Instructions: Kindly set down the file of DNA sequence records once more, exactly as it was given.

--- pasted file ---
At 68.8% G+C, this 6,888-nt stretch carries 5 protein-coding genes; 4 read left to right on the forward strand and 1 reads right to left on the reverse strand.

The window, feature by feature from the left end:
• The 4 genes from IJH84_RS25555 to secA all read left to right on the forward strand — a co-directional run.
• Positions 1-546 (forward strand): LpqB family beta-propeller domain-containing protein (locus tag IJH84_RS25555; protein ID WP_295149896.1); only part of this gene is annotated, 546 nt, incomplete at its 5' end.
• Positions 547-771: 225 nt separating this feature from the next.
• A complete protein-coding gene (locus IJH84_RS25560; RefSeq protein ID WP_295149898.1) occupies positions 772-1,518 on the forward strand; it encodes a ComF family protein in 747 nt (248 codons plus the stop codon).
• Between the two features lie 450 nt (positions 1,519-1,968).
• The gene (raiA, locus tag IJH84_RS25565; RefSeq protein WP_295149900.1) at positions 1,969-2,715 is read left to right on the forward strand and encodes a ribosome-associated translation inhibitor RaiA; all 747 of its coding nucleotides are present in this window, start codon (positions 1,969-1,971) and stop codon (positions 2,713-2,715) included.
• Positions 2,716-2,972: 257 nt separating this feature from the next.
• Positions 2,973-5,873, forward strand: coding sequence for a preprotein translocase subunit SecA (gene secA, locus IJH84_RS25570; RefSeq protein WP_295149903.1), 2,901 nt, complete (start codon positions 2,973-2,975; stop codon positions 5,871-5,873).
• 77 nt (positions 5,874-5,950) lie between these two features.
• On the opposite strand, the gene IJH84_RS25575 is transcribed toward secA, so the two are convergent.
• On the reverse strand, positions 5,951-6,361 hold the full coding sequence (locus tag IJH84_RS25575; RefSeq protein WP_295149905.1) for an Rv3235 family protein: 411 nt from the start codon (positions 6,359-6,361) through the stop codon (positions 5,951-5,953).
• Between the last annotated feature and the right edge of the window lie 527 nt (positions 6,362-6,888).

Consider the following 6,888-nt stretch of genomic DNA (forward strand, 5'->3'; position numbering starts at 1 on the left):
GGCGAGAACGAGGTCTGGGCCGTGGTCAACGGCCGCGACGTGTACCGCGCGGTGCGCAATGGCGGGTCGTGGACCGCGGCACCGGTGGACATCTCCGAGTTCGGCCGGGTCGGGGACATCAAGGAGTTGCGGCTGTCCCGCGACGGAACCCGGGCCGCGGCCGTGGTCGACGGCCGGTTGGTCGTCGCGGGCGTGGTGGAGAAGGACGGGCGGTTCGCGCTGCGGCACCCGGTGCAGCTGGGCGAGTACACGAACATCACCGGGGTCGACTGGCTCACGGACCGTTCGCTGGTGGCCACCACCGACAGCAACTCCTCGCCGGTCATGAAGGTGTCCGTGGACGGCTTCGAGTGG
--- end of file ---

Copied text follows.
At 68.8% G+C, this 6,888-nt stretch carries 5 protein-coding genes; 4 read left to right on the forward strand and 1 reads right to left on the reverse strand.

The window, feature by feature from the left end:
• The 4 genes from IJH84_RS25555 to secA all read left to right on the forward strand — a co-directional run.
• Positions 1-546 (forward strand): LpqB family beta-propeller domain-containing protein (locus tag IJH84_RS25555; protein ID WP_295149896.1); only part of this gene is annotated, 546 nt, incomplete at its 5' end.
• Positions 547-771: 225 nt separating this feature from the next.
• A complete protein-coding gene (locus IJH84_RS25560; RefSeq protein ID WP_295149898.1) occupies positions 772-1,518 on the forward strand; it encodes a ComF family protein in 747 nt (248 codons plus the stop codon).
• Between the two features lie 450 nt (positions 1,519-1,968).
• The gene (raiA, locus tag IJH84_RS25565; RefSeq protein WP_295149900.1) at positions 1,969-2,715 is read left to right on the forward strand and encodes a ribosome-associated translation inhibitor RaiA; all 747 of its coding nucleotides are present in this window, start codon (positions 1,969-1,971) and stop codon (positions 2,713-2,715) included.
• Positions 2,716-2,972: 257 nt separating this feature from the next.
• Positions 2,973-5,873, forward strand: coding sequence for a preprotein translocase subunit SecA (gene secA, locus IJH84_RS25570; RefSeq protein WP_295149903.1), 2,901 nt, complete (start codon positions 2,973-2,975; stop codon positions 5,871-5,873).
• 77 nt (positions 5,874-5,950) lie between these two features.
• On the opposite strand, the gene IJH84_RS25575 is transcribed toward secA, so the two are convergent.
• On the reverse strand, positions 5,951-6,361 hold the full coding sequence (locus tag IJH84_RS25575; RefSeq protein WP_295149905.1) for an Rv3235 family protein: 411 nt from the start codon (positions 6,359-6,361) through the stop codon (positions 5,951-5,953).
• Between the last annotated feature and the right edge of the window lie 527 nt (positions 6,362-6,888).

Consider the following 6,888-nt stretch of genomic DNA (forward strand, 5'->3'; position numbering starts at 1 on the left):
GGCGAGAACGAGGTCTGGGCCGTGGTCAACGGCCGCGACGTGTACCGCGCGGTGCGCAATGGCGGGTCGTGGACCGCGGCACCGGTGGACATCTCCGAGTTCGGCCGGGTCGGGGACATCAAGGAGTTGCGGCTGTCCCGCGACGGAACCCGGGCCGCGGCCGTGGTCGACGGCCGGTTGGTCGTCGCGGGCGTGGTGGAGAAGGACGGGCGGTTCGCGCTGCGGCACCCGGTGCAGCTGGGCGAGTACACGAACATCACCGGGGTCGACTGGCTCACGGACCGTTCGCTGGTGGCCACCACCGACAGCAACTCCTCGCCGGTCATGAAGGTGTCCGTGGACGGCTTCGAGTGG